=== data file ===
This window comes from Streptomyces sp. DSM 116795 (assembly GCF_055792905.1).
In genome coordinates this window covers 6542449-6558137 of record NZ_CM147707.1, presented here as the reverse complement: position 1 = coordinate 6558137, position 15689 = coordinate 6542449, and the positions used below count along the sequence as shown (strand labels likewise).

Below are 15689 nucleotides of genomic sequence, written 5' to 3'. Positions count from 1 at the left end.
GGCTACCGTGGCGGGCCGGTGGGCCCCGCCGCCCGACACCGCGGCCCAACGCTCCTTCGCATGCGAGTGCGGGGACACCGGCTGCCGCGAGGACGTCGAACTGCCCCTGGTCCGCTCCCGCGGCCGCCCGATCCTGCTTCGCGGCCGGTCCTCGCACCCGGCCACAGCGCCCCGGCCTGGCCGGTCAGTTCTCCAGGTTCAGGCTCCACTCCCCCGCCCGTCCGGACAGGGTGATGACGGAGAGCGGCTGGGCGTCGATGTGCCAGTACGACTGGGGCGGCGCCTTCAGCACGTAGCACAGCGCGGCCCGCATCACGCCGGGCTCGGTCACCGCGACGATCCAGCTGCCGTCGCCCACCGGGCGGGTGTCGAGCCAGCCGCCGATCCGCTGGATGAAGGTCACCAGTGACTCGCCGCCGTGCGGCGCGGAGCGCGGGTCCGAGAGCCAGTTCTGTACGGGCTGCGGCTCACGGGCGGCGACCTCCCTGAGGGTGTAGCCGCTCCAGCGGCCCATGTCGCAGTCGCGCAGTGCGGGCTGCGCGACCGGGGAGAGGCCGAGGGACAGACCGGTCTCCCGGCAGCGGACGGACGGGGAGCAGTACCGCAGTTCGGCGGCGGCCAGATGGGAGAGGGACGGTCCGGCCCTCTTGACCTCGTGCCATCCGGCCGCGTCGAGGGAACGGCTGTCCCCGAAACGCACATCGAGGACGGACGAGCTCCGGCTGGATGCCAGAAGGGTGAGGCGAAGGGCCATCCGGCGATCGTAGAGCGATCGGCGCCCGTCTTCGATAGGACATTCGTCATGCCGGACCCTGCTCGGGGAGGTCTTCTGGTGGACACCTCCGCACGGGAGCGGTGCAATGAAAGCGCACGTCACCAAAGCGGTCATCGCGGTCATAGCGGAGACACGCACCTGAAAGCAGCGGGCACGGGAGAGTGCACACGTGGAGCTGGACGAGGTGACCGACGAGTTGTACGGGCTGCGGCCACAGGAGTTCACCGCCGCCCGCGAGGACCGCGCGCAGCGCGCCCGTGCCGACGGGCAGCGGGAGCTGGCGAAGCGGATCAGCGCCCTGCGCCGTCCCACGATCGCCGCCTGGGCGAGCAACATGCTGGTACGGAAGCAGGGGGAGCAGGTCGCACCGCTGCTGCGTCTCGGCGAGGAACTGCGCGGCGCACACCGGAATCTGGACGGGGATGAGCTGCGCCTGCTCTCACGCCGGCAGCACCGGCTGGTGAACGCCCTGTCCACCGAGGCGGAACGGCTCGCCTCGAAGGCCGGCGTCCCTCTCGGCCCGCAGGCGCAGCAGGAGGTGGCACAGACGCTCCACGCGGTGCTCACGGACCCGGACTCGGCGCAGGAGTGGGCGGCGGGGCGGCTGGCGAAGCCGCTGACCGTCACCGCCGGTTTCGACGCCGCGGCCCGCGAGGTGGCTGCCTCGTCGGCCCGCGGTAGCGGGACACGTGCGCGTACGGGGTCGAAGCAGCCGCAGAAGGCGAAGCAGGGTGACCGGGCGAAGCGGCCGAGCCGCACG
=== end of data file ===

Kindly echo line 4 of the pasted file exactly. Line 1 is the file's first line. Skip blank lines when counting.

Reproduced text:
GGCTACCGTGGCGGGCCGGTGGGCCCCGCCGCCCGACACCGCGGCCCAACGCTCCTTCGCATGCGAGTGCGGGGACACCGGCTGCCGCGAGGACGTCGAACTGCCCCTGGTCCGCTCCCGCGGCCGCCCGATCCTGCTTCGCGGCCGGTCCTCGCACCCGGCCACAGCGCCCCGGCCTGGCCGGTCAGTTCTCCAGGTTCAGGCTCCACTCCCCCGCCCGTCCGGACAGGGTGATGACGGAGAGCGGCTGGGCGTCGATGTGCCAGTACGACTGGGGCGGCGCCTTCAGCACGTAGCACAGCGCGGCCCGCATCACGCCGGGCTCGGTCACCGCGACGATCCAGCTGCCGTCGCCCACCGGGCGGGTGTCGAGCCAGCCGCCGATCCGCTGGATGAAGGTCACCAGTGACTCGCCGCCGTGCGGCGCGGAGCGCGGGTCCGAGAGCCAGTTCTGTACGGGCTGCGGCTCACGGGCGGCGACCTCCCTGAGGGTGTAGCCGCTCCAGCGGCCCATGTCGCAGTCGCGCAGTGCGGGCTGCGCGACCGGGGAGAGGCCGAGGGACAGACCGGTCTCCCGGCAGCGGACGGACGGGGAGCAGTACCGCAGTTCGGCGGCGGCCAGATGGGAGAGGGACGGTCCGGCCCTCTTGACCTCGTGCCATCCGGCCGCGTCGAGGGAACGGCTGTCCCCGAAACGCACATCGAGGACGGACGAGCTCCGGCTGGATGCCAGAAGGGTGAGGCGAAGGGCCATCCGGCGATCGTAGAGCGATCGGCGCCCGTCTTCGATAGGACATTCGTCATGCCGGACCCTGCTCGGGGAGGTCTTCTGGTGGACACCTCCGCACGGGAGCGGTGCAATGAAAGCGCACGTCACCAAAGCGGTCATCGCGGTCATAGCGGAGACACGCACCTGAAAGCAGCGGGCACGGGAGAGTGCACACGTGGAGCTGGACGAGGTGACCGACGAGTTGTACGGGCTGCGGCCACAGGAGTTCACCGCCGCCCGCGAGGACCGCGCGCAGCGCGCCCGTGCCGACGGGCAGCGGGAGCTGGCGAAGCGGATCAGCGCCCTGCGCCGTCCCACGATCGCCGCCTGGGCGAGCAACATGCTGGTACGGAAGCAGGGGGAGCAGGTCGCACCGCTGCTGCGTCTCGGCGAGGAACTGCGCGGCGCACACCGGAATCTGGACGGGGATGAGCTGCGCCTGCTCTCACGCCGGCAGCACCGGCTGGTGAACGCCCTGTCCACCGAGGCGGAACGGCTCGCCTCGAAGGCCGGCGTCCCTCTCGGCCCGCAGGCGCAGCAGGAGGTGGCACAGACGCTCCACGCGGTGCTCACGGACCCGGACTCGGCGCAGGAGTGGGCGGCGGGGCGGCTGGCGAAGCCGCTGACCGTCACCGCCGGTTTCGACGCCGCGGCCCGCGAGGTGGCTGCCTCGTCGGCCCGCGGTAGCGGGACACGTGCGCGTACGGGGTCGAAGCAGCCGCAGAAGGCGAAGCAGGGTGACCGGGCGAAGCGGCCGAGCCGCACG